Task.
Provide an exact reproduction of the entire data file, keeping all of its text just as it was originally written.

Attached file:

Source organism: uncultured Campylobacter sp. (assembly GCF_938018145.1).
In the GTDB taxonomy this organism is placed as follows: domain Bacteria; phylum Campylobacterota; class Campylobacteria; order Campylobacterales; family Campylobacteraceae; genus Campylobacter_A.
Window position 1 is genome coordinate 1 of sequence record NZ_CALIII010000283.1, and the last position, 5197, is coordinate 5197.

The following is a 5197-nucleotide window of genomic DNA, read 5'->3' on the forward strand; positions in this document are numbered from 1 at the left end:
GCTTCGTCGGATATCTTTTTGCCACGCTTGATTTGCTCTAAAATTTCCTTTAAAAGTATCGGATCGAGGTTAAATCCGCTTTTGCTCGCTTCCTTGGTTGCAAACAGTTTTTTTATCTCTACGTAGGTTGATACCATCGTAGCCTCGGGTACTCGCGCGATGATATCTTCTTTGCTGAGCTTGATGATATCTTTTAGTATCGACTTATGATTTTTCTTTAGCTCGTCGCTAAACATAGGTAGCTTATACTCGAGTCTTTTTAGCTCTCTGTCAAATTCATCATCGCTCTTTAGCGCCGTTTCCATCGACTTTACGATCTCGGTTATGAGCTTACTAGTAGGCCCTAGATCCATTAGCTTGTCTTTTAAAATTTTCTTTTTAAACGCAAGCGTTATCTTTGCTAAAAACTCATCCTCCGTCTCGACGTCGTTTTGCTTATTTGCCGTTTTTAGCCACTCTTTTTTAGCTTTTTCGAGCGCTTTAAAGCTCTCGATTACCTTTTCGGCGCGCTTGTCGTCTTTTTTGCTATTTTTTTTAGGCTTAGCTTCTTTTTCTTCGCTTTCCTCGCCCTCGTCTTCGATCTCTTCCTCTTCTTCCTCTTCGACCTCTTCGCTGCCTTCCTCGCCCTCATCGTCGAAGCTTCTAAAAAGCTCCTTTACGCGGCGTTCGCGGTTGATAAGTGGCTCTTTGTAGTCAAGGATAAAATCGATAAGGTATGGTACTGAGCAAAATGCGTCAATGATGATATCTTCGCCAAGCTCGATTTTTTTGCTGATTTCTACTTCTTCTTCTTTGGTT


Source organism: uncultured Campylobacter sp. (assembly GCF_938018145.1).
In the GTDB taxonomy this organism is placed as follows: domain Bacteria; phylum Campylobacterota; class Campylobacteria; order Campylobacterales; family Campylobacteraceae; genus Campylobacter_A.
Window position 1 is genome coordinate 1 of sequence record NZ_CALIII010000283.1, and the last position, 5197, is coordinate 5197.

The following is a 5197-nucleotide window of genomic DNA, read 5'->3' on the forward strand; positions in this document are numbered from 1 at the left end:
GCTTCGTCGGATATCTTTTTGCCACGCTTGATTTGCTCTAAAATTTCCTTTAAAAGTATCGGATCGAGGTTAAATCCGCTTTTGCTCGCTTCCTTGGTTGCAAACAGTTTTTTTATCTCTACGTAGGTTGATACCATCGTAGCCTCGGGTACTCGCGCGATGATATCTTCTTTGCTGAGCTTGATGATATCTTTTAGTATCGACTTATGATTTTTCTTTAGCTCGTCGCTAAACATAGGTAGCTTATACTCGAGTCTTTTTAGCTCTCTGTCAAATTCATCATCGCTCTTTAGCGCCGTTTCCATCGACTTTACGATCTCGGTTATGAGCTTACTAGTAGGCCCTAGATCCATTAGCTTGTCTTTTAAAATTTTCTTTTTAAACGCAAGCGTTATCTTTGCTAAAAACTCATCCTCCGTCTCGACGTCGTTTTGCTTATTTGCCGTTTTTAGCCACTCTTTTTTAGCTTTTTCGAGCGCTTTAAAGCTCTCGATTACCTTTTCGGCGCGCTTGTCGTCTTTTTTGCTATTTTTTTTAGGCTTAGCTTCTTTTTCTTCGCTTTCCTCGCCCTCGTCTTCGATCTCTTCCTCTTCTTCCTCTTCGACCTCTTCGCTGCCTTCCTCGCCCTCATCGTCGAAGCTTCTAAAAAGCTCCTTTACGCGGCGTTCGCGGTTGATAAGTGGCTCTTTGTAGTCAAGGATAAAATCGATAAGGTATGGTACTGAGCAAAATGCGTCAATGATGATATCTTCGCCAAGCTCGATTTTTTTGCTGATTTCTACTTCTTCTTCTTTGGTT